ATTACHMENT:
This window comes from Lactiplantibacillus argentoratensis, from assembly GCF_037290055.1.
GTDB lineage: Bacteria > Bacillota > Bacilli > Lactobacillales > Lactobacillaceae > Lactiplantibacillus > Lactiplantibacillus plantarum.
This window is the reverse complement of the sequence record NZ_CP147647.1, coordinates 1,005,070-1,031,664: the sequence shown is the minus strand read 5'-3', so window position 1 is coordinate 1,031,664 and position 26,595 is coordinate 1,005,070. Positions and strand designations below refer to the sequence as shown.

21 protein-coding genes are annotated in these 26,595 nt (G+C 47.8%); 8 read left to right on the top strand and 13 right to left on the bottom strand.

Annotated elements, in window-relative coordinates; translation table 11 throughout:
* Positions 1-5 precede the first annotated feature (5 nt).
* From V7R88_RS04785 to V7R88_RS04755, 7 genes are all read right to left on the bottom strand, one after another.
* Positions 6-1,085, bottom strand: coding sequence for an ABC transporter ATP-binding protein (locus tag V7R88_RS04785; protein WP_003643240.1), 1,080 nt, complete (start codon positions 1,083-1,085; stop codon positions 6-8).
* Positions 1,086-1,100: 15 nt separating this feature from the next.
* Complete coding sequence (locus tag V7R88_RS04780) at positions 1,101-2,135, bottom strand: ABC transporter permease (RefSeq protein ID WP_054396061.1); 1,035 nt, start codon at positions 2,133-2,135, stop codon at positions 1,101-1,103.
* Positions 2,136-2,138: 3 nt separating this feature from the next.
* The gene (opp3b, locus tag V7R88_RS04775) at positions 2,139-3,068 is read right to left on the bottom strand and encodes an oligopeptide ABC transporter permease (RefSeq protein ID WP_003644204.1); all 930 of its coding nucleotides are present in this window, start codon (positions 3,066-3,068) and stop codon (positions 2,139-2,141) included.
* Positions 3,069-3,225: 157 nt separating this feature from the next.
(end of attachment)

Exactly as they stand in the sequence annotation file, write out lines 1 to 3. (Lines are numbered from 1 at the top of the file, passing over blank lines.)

This window comes from Lactiplantibacillus argentoratensis, from assembly GCF_037290055.1.
GTDB lineage: Bacteria > Bacillota > Bacilli > Lactobacillales > Lactobacillaceae > Lactiplantibacillus > Lactiplantibacillus plantarum.
This window is the reverse complement of the sequence record NZ_CP147647.1, coordinates 1,005,070-1,031,664: the sequence shown is the minus strand read 5'-3', so window position 1 is coordinate 1,031,664 and position 26,595 is coordinate 1,005,070. Positions and strand designations below refer to the sequence as shown.